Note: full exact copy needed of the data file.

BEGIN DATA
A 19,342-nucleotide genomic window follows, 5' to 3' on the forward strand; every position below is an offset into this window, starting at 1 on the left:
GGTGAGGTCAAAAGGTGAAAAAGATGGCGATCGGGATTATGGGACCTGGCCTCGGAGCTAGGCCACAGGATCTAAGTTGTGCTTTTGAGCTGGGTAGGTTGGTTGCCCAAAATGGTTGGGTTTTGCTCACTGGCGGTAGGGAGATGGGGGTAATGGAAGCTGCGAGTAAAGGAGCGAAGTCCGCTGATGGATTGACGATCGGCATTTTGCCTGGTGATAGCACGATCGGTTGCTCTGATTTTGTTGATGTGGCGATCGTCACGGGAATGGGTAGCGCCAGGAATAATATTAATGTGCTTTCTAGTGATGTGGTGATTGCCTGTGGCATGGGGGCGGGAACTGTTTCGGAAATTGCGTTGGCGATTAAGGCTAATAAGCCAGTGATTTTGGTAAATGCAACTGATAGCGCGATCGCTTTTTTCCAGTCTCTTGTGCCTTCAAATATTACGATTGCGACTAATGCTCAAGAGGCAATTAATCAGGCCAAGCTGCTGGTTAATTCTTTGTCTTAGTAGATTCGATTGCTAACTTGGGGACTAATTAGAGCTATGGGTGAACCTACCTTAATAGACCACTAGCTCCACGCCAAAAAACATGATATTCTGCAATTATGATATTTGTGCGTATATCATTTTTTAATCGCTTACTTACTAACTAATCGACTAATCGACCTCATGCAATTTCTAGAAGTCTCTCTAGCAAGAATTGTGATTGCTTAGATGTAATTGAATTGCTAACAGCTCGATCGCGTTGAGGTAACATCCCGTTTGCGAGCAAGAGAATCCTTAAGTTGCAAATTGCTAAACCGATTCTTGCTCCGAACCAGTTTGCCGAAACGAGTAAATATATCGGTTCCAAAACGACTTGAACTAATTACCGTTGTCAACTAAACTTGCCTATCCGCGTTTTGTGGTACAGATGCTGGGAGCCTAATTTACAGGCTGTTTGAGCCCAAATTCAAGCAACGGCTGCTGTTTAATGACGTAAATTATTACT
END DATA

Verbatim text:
A 19,342-nucleotide genomic window follows, 5' to 3' on the forward strand; every position below is an offset into this window, starting at 1 on the left:
GGTGAGGTCAAAAGGTGAAAAAGATGGCGATCGGGATTATGGGACCTGGCCTCGGAGCTAGGCCACAGGATCTAAGTTGTGCTTTTGAGCTGGGTAGGTTGGTTGCCCAAAATGGTTGGGTTTTGCTCACTGGCGGTAGGGAGATGGGGGTAATGGAAGCTGCGAGTAAAGGAGCGAAGTCCGCTGATGGATTGACGATCGGCATTTTGCCTGGTGATAGCACGATCGGTTGCTCTGATTTTGTTGATGTGGCGATCGTCACGGGAATGGGTAGCGCCAGGAATAATATTAATGTGCTTTCTAGTGATGTGGTGATTGCCTGTGGCATGGGGGCGGGAACTGTTTCGGAAATTGCGTTGGCGATTAAGGCTAATAAGCCAGTGATTTTGGTAAATGCAACTGATAGCGCGATCGCTTTTTTCCAGTCTCTTGTGCCTTCAAATATTACGATTGCGACTAATGCTCAAGAGGCAATTAATCAGGCCAAGCTGCTGGTTAATTCTTTGTCTTAGTAGATTCGATTGCTAACTTGGGGACTAATTAGAGCTATGGGTGAACCTACCTTAATAGACCACTAGCTCCACGCCAAAAAACATGATATTCTGCAATTATGATATTTGTGCGTATATCATTTTTTAATCGCTTACTTACTAACTAATCGACTAATCGACCTCATGCAATTTCTAGAAGTCTCTCTAGCAAGAATTGTGATTGCTTAGATGTAATTGAATTGCTAACAGCTCGATCGCGTTGAGGTAACATCCCGTTTGCGAGCAAGAGAATCCTTAAGTTGCAAATTGCTAAACCGATTCTTGCTCCGAACCAGTTTGCCGAAACGAGTAAATATATCGGTTCCAAAACGACTTGAACTAATTACCGTTGTCAACTAAACTTGCCTATCCGCGTTTTGTGGTACAGATGCTGGGAGCCTAATTTACAGGCTGTTTGAGCCCAAATTCAAGCAACGGCTGCTGTTTAATGACGTAAATTATTACT